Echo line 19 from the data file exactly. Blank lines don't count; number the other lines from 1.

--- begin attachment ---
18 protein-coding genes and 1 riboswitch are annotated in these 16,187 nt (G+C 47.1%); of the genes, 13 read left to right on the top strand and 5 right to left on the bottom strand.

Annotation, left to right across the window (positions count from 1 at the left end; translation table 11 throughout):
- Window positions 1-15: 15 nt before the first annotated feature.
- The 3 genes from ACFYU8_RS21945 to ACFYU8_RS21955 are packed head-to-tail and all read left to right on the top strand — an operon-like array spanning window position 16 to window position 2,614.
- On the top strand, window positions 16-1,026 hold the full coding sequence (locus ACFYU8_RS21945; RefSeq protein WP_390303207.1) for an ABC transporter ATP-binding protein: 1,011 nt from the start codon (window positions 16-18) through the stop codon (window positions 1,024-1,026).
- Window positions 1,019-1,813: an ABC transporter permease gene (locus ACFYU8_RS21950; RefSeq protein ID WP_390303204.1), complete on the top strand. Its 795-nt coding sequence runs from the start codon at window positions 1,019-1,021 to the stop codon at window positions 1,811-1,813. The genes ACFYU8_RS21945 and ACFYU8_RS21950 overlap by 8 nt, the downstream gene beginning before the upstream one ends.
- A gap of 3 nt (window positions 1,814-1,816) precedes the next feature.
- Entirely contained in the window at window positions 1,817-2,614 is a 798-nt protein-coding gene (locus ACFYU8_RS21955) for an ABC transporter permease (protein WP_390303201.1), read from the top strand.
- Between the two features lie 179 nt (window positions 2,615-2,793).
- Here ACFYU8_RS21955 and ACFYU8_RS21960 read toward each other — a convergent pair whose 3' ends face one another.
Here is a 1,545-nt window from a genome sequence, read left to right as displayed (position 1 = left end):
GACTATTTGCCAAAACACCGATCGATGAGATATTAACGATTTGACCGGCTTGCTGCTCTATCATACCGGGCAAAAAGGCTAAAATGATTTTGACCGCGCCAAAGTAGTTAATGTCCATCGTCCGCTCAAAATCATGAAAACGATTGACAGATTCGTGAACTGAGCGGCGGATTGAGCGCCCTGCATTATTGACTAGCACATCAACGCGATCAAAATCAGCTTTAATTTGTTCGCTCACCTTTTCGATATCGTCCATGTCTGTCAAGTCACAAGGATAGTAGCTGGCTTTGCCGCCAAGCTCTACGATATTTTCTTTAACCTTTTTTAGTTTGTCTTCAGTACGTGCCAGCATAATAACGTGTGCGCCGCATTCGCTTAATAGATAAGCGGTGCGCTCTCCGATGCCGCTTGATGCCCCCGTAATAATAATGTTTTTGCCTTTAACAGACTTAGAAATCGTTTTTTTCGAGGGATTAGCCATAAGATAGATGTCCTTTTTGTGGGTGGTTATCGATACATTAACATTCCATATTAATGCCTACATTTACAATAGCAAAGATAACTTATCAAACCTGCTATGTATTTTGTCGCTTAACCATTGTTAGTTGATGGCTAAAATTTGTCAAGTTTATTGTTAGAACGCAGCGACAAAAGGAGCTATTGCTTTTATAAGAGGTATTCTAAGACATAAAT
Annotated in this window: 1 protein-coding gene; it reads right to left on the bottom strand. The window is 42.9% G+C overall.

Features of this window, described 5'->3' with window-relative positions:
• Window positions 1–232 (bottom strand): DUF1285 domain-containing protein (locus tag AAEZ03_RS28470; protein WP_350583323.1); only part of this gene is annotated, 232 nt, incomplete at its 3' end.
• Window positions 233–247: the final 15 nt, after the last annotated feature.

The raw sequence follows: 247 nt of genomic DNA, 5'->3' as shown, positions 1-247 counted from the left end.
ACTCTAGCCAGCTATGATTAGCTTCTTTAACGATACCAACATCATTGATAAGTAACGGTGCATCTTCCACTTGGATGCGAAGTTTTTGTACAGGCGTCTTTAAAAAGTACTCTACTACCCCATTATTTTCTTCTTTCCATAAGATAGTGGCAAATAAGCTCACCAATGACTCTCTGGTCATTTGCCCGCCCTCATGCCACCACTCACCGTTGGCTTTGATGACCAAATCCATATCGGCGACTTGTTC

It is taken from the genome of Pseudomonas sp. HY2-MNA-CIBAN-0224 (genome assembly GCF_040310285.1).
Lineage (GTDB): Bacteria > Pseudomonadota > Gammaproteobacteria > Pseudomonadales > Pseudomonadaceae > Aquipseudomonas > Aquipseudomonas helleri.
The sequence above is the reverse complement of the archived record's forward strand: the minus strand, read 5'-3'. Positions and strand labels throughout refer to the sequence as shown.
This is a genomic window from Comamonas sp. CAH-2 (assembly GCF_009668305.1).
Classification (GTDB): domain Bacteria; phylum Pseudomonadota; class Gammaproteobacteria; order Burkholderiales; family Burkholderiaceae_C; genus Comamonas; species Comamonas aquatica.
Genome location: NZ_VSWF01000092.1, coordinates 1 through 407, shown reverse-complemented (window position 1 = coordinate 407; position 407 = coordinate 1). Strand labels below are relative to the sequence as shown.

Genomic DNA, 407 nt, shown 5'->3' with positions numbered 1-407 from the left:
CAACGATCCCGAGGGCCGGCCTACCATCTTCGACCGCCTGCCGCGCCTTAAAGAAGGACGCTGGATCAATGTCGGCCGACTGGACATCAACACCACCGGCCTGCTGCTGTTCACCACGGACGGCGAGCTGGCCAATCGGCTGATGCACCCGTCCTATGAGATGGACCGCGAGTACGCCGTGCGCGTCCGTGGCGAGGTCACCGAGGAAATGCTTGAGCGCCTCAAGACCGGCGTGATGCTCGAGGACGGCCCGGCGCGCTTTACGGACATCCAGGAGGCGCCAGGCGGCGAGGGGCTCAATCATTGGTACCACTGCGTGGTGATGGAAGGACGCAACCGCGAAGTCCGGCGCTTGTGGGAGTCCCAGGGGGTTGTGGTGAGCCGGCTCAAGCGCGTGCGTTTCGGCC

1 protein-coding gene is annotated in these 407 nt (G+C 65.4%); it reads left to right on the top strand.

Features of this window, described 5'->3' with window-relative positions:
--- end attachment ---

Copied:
It is taken from the genome of Pseudomonas sp. HY2-MNA-CIBAN-0224 (genome assembly GCF_040310285.1).